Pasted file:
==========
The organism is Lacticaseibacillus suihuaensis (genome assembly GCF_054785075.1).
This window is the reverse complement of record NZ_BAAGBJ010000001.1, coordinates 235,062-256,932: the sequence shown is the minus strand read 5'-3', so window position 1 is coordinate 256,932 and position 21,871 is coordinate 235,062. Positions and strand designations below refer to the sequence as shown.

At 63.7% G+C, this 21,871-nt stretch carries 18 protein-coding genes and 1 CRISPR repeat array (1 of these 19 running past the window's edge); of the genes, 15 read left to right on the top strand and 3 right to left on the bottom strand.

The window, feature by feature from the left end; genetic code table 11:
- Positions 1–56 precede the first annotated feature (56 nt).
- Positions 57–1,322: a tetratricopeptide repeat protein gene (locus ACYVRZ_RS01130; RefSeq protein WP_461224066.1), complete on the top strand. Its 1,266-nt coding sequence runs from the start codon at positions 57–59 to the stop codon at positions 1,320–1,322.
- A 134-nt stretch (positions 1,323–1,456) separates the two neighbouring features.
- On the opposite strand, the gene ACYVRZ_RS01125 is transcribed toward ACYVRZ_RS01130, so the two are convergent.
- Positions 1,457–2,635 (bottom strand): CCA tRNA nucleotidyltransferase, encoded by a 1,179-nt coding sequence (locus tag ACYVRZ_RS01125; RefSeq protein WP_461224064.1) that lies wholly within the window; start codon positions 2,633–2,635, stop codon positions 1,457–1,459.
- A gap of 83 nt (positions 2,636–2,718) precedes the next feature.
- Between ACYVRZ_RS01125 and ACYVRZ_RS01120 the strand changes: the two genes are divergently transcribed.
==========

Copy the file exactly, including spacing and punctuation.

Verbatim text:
The organism is Lacticaseibacillus suihuaensis (genome assembly GCF_054785075.1).
This window is the reverse complement of record NZ_BAAGBJ010000001.1, coordinates 235,062-256,932: the sequence shown is the minus strand read 5'-3', so window position 1 is coordinate 256,932 and position 21,871 is coordinate 235,062. Positions and strand designations below refer to the sequence as shown.

At 63.7% G+C, this 21,871-nt stretch carries 18 protein-coding genes and 1 CRISPR repeat array (1 of these 19 running past the window's edge); of the genes, 15 read left to right on the top strand and 3 right to left on the bottom strand.

The window, feature by feature from the left end; genetic code table 11:
- Positions 1–56 precede the first annotated feature (56 nt).
- Positions 57–1,322: a tetratricopeptide repeat protein gene (locus ACYVRZ_RS01130; RefSeq protein WP_461224066.1), complete on the top strand. Its 1,266-nt coding sequence runs from the start codon at positions 57–59 to the stop codon at positions 1,320–1,322.
- A 134-nt stretch (positions 1,323–1,456) separates the two neighbouring features.
- On the opposite strand, the gene ACYVRZ_RS01125 is transcribed toward ACYVRZ_RS01130, so the two are convergent.
- Positions 1,457–2,635 (bottom strand): CCA tRNA nucleotidyltransferase, encoded by a 1,179-nt coding sequence (locus tag ACYVRZ_RS01125; RefSeq protein WP_461224064.1) that lies wholly within the window; start codon positions 2,633–2,635, stop codon positions 1,457–1,459.
- A gap of 83 nt (positions 2,636–2,718) precedes the next feature.
- Between ACYVRZ_RS01125 and ACYVRZ_RS01120 the strand changes: the two genes are divergently transcribed.